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Students from Beekmantown and Saranac Lake gathered at Pendragon Theatre this month for a playwrighting festival, led by      Executive Artistic Director Karen Lordi-Kirkham (right).  Photo: David Zwierankin
Students from Beekmantown and Saranac Lake gathered at Pendragon Theatre this month for a playwrighting festival, led by Executive Artistic Director Karen Lordi-Kirkham (right). Photo: David Zwierankin

Saranac Lake's Pendragon Theatre taps next generation of playwrights

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High school writers gathered in Saranac Lake this month to learn more about theater and writing plays. Pendragon Theatre hosted a day of playing with words and acting as part of its newly revived Young Playwrights Festival.

More than 30 young writers from across the region entered their original one-act plays that were judged by a panel of experts. Two plays were given public performances. It's part of Pendragon's mission to help foster the next generation of theatre artists.

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Reported by

Todd Moe
Morning Host and Producer

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The Scene: Pendragon Theater in Saranac Lake. Time: early April. The characters: about 15 high school drama students from Saranac Lake and Beekmantown. The action: teen playwrights creating a short skit set in an elevator. Pendragon Theater Executive Artistic Director Karen Lordi-Kirkham is leading a workshop on scripts, characters and actors, all ingredients in a play. "Now the reason you're in an elevator is so that you're stuck. You can't leave. You have to talk," she tells the students.

Beekmantown senior Amber Baker, left, and her classmates work on a playwriting assignment during a workshop at Pendragon Theatre.  Photo:  David Zwierankin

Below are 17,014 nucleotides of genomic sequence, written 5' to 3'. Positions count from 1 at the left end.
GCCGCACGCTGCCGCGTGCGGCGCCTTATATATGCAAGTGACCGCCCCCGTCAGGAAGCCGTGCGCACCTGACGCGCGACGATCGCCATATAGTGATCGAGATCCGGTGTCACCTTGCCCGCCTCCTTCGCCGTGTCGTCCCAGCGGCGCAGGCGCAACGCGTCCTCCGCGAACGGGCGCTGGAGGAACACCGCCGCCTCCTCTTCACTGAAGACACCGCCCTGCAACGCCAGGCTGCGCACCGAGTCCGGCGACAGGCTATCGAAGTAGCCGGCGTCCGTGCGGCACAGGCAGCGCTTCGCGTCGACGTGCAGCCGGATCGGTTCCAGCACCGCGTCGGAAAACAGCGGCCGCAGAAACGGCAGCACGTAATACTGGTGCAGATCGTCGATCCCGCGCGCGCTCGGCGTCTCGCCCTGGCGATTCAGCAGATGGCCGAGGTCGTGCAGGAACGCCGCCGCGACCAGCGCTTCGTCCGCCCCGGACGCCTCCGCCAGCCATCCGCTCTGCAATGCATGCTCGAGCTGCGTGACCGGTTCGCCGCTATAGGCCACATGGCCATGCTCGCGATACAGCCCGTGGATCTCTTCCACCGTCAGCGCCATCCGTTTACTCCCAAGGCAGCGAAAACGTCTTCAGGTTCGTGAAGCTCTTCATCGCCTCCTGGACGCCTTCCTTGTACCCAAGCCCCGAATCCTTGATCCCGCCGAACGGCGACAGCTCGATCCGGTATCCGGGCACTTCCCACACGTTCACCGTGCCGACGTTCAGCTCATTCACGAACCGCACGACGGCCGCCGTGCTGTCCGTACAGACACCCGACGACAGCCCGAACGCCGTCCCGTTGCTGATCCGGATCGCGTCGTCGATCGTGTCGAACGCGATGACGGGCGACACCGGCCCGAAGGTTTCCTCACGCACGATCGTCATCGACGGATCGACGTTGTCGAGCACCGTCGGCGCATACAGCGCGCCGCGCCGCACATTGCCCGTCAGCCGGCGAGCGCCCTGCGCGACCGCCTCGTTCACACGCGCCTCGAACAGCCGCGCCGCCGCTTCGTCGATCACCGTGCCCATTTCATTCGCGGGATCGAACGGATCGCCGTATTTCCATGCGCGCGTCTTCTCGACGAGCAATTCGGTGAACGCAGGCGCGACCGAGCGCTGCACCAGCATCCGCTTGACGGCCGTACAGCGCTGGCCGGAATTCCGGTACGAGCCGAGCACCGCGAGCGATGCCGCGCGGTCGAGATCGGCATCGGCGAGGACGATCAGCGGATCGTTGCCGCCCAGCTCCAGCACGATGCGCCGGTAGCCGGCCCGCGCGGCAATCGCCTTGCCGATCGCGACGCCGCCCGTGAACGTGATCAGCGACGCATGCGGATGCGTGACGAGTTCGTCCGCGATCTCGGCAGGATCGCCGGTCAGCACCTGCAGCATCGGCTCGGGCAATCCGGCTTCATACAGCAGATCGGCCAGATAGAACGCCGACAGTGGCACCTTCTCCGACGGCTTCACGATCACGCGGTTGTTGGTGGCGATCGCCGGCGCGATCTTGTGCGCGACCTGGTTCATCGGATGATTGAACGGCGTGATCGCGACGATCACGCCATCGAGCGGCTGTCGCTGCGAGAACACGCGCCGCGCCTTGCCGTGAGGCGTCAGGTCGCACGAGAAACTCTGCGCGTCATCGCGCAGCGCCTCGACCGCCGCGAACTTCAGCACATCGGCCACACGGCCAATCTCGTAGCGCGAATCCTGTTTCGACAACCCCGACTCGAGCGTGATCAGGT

Beekmantown senior Amber Baker, left, and her classmates work on a playwriting assignment during a workshop at Pendragon Theatre. Photo: David Zwierankin
Two North Country teens got the chance to see their one-act plays performed on stage at Pendragon Theatre in Saranac Lake this month. Witter Swanson, a student at Saranac Lake High School, received a full production of his play "Elmer." The runner-up, Amber Baker, a student at Beekmantown, received a reading of her play "The Esteemed Institute." They were the winners of this year's Young Playwrights contest at Pendragon.

Karen Lordi-Kirkham has worked with teen playwrights at other theatres and this isn't the first time Pendragon has fostered young writers. But she's passionate about the next generation of young writers. "In schools usually they don't have time to teach playwriting, so this is a great way for them to find a way to express themselves. The plays were got for the festival were really a range, from the comic to the more serious, some set in different places with many characters. I was impressed actually by the different voices that were out there. And then, getting young people through the door. To me, that's so critical."